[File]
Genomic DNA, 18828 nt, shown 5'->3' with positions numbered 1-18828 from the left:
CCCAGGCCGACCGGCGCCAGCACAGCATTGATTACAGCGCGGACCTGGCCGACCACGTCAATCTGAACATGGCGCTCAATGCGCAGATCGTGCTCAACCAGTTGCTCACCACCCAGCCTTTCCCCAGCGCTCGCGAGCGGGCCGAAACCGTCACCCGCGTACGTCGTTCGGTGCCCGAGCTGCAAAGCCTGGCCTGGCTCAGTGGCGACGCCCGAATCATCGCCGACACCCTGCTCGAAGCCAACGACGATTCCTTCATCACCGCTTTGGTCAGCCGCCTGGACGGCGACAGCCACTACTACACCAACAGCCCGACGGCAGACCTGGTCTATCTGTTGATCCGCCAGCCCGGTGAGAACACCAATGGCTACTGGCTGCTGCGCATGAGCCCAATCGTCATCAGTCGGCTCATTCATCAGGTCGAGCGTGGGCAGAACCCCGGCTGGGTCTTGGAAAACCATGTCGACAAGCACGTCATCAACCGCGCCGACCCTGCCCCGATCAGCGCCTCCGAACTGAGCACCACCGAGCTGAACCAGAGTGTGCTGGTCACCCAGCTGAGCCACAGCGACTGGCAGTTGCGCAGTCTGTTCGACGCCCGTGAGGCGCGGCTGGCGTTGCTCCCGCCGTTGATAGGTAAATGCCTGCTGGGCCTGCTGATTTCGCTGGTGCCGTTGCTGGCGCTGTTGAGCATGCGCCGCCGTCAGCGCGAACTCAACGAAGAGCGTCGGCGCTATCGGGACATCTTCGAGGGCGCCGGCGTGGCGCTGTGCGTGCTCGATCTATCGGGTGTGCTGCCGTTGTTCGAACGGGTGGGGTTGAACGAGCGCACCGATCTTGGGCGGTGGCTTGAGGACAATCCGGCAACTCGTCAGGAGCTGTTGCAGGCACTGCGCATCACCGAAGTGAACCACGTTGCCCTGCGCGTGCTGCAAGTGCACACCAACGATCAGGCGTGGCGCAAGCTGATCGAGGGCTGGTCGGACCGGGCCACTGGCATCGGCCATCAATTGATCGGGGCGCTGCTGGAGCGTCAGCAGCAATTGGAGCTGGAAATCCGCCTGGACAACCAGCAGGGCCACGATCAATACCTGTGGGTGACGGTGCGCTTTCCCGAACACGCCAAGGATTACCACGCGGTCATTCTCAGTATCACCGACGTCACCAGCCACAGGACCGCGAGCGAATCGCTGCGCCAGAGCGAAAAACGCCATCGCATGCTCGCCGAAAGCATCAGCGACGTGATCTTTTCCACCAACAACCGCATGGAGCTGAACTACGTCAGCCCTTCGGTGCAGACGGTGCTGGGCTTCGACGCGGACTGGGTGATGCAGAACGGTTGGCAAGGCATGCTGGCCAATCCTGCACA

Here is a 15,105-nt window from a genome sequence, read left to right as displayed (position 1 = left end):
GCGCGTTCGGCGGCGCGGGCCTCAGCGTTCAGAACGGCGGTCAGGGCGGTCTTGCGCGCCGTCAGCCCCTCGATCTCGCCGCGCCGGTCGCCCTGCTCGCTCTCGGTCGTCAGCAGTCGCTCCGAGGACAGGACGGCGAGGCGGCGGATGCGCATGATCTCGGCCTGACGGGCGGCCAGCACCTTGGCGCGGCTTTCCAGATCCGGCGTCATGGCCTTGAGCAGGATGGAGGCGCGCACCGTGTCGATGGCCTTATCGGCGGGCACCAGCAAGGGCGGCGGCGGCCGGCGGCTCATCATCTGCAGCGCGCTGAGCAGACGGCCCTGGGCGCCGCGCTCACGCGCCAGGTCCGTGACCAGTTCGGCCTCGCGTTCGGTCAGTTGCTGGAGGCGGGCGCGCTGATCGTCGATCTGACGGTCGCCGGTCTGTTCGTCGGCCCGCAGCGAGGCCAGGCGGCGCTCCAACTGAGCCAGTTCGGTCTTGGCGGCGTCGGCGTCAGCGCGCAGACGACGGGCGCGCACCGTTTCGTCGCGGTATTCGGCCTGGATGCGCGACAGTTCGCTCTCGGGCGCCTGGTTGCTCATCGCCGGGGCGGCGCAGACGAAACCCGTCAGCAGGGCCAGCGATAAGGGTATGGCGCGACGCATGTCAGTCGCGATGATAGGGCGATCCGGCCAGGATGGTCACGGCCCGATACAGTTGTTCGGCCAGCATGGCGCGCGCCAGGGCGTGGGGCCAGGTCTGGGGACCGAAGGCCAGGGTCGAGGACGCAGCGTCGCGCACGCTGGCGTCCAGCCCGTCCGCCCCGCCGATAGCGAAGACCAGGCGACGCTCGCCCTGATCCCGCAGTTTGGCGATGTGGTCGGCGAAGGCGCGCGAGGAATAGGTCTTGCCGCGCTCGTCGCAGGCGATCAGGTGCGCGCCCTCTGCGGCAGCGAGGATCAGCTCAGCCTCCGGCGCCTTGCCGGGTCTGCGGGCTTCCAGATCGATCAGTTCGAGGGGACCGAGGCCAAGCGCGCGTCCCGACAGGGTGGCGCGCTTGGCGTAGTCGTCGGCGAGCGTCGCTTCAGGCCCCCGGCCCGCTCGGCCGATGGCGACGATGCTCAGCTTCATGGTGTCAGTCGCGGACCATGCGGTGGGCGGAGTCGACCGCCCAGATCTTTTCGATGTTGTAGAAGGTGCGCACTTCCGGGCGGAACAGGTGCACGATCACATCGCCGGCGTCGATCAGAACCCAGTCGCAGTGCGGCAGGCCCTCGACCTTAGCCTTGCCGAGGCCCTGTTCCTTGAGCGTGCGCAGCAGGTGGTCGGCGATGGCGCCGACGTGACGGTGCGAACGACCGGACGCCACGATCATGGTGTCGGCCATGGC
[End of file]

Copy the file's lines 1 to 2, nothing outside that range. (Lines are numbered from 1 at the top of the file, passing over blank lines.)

Genomic DNA, 18828 nt, shown 5'->3' with positions numbered 1-18828 from the left:
CCCAGGCCGACCGGCGCCAGCACAGCATTGATTACAGCGCGGACCTGGCCGACCACGTCAATCTGAACATGGCGCTCAATGCGCAGATCGTGCTCAACCAGTTGCTCACCACCCAGCCTTTCCCCAGCGCTCGCGAGCGGGCCGAAACCGTCACCCGCGTACGTCGTTCGGTGCCCGAGCTGCAAAGCCTGGCCTGGCTCAGTGGCGACGCCCGAATCATCGCCGACACCCTGCTCGAAGCCAACGACGATTCCTTCATCACCGCTTTGGTCAGCCGCCTGGACGGCGACAGCCACTACTACACCAACAGCCCGACGGCAGACCTGGTCTATCTGTTGATCCGCCAGCCCGGTGAGAACACCAATGGCTACTGGCTGCTGCGCATGAGCCCAATCGTCATCAGTCGGCTCATTCATCAGGTCGAGCGTGGGCAGAACCCCGGCTGGGTCTTGGAAAACCATGTCGACAAGCACGTCATCAACCGCGCCGACCCTGCCCCGATCAGCGCCTCCGAACTGAGCACCACCGAGCTGAACCAGAGTGTGCTGGTCACCCAGCTGAGCCACAGCGACTGGCAGTTGCGCAGTCTGTTCGACGCCCGTGAGGCGCGGCTGGCGTTGCTCCCGCCGTTGATAGGTAAATGCCTGCTGGGCCTGCTGATTTCGCTGGTGCCGTTGCTGGCGCTGTTGAGCATGCGCCGCCGTCAGCGCGAACTCAACGAAGAGCGTCGGCGCTATCGGGACATCTTCGAGGGCGCCGGCGTGGCGCTGTGCGTGCTCGATCTATCGGGTGTGCTGCCGTTGTTCGAACGGGTGGGGTTGAACGAGCGCACCGATCTTGGGCGGTGGCTTGAGGACAATCCGGCAACTCGTCAGGAGCTGTTGCAGGCACTGCGCATCACCGAAGTGAACCACGTTGCCCTGCGCGTGCTGCAAGTGCACACCAACGATCAGGCGTGGCGCAAGCTGATCGAGGGCTGGTCGGACCGGGCCACTGGCATCGGCCATCAATTGATCGGGGCGCTGCTGGAGCGTCAGCAGCAATTGGAGCTGGAAATCCGCCTGGACAACCAGCAGGGCCACGATCAATACCTGTGGGTGACGGTGCGCTTTCCCGAACACGCCAAGGATTACCACGCGGTCATTCTCAGTATCACCGACGTCACCAGCCACAGGACCGCGAGCGAATCGCTGCGCCAGAGCGAAAAACGCCATCGCATGCTCGCCGAAAGCATCAGCGACGTGATCTTTTCCACCAACAACCGCATGGAGCTGAACTACGTCAGCCCTTCGGTGCAGACGGTGCTGGGCTTCGACGCGGACTGGGTGATGCAGAACGGTTGGCAAGGCATGCTGGCCAATCCTGCACA